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The University of Southampton
Global Network for Anti-Microbial Resistance and Infection Prevention

PERSO effectiveness published

Published: 6 April 2022
Two of the PeRSo variants
Two of the PeRSo variants with (a) long and (b) short hood types

Researchers in Southampton demonstrate a more effective and sustainable personal protective equipment strategy for COVID-19 in the NHS.

A new article in Frontiers in Medical Technology shows that research by the University of Southampton and University Hospital Southampton (UHS) has demonstrated that a newly developed respirator hood is a safe form a personal protective equipment (PPE) for frontline healthcare workers and support staff. As well as being preferred by patients and staff to standard facemasks, they provide cost saving opportunities for the NHS and did not face the supply chain issues experienced for single-use PPE early in the pandemic, concurrently reducing the high waste resulting from standard PPE.

At the start of the pandemic, a collaboration of University and Hospital staff, with industry partners, developed prototype reusable, battery-powered respirators (PeRSo) as alternative PPE to standard disposable face masks. After initial trials, widespread deployment was approved; in the first wave, over 1500 PeRSos were used, and over 3500 were used during the second wave, all individually requested by staff.

The respirators have a waist-mounted rechargeable battery powered unit, which filters air extremely effectively and then blows clean air into a loose-fitting hood with a clear visor. They received approval from the regulators for use in hospitals during the pandemic.

The key findings of the study published in Frontiers in Medical Technology were that the respirators were significantly preferred by staff, as they felt safer and more comfortable, and preferred by patients who could see their carers’ faces in full, making communication much easier.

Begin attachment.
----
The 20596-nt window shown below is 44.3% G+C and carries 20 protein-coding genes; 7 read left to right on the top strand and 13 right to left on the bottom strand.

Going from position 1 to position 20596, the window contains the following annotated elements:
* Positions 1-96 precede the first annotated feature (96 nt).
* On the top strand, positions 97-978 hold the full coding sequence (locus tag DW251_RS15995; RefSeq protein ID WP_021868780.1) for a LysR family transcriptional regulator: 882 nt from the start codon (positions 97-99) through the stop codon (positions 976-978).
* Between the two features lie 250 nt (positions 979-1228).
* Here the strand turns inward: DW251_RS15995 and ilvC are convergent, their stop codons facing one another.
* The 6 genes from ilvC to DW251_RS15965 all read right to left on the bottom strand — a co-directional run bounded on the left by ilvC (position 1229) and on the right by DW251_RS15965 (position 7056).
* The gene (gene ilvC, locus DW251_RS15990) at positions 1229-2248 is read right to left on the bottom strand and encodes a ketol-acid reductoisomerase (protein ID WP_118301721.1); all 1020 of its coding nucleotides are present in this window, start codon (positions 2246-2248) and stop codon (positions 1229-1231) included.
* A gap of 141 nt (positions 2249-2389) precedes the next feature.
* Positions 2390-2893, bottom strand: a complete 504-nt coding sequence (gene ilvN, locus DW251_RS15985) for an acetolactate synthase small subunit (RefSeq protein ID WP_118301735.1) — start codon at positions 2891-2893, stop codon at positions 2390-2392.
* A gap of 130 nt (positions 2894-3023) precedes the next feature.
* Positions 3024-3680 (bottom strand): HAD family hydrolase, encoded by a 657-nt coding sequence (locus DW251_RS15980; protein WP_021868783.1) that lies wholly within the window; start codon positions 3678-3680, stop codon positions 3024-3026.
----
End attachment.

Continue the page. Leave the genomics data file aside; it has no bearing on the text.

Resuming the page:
Economic analysis showed widespread PeRSo use to be cost saving after approximately 10 weeks, and as they are reusable the supply chain issues that limited PPE availability were resolved.  The environmental impact of disposable PPE was minimised, as hoods only need replacing approximately every 3 months. Furthermore, widespread use led to relatively low staff absence during the second wave of the pandemic, and over 80% of staff requested their PeRSos to be stored for any future rise in cases. This improved PPE was offered to all staff, including cleaners, porters, physiotherapists and healthcare assistants, who have had high infection rates in other NHS trusts.  

The team therefore concluded that PeRSos represent an alternative form of PPE to protect healthcare workers from coronavirus infection with multiple advantages over traditional approaches.

Paul Elkington, Professor of Respiratory Medicine at the University of Southampton and co-director of the project, said “We have shown that widespread PeRSo use gives staff the ability to choose their level of PPE, and is preferred by staff and patients.  Also, this approach reduces the enormous waste of standard PPE and is cost saving as the respirators are reusable. I'd like to recognise NAMRIP's role in helping to seed the PeRSo project, because it was at a NAMRIP event that we built the initial collaboration that we used to address this need when it arose“.

Dr Trevor Smith of University Hospital Southampton and director of the coronavirus response in Southampton, said “This is a prime example of the local hospital, university and industry working together to come up with innovative a solution to the crisis that has benefited patients and staff alike. Our experience can help the wider NHS to improve its PPE provision as we continue to cope with the pressures of the pandemic".

The image shows two of the PeRSo variants with (a) a long hood type, and (b) short hood type that exposes the ears (adapted from Front. Med. Technol., 14 October 2021,


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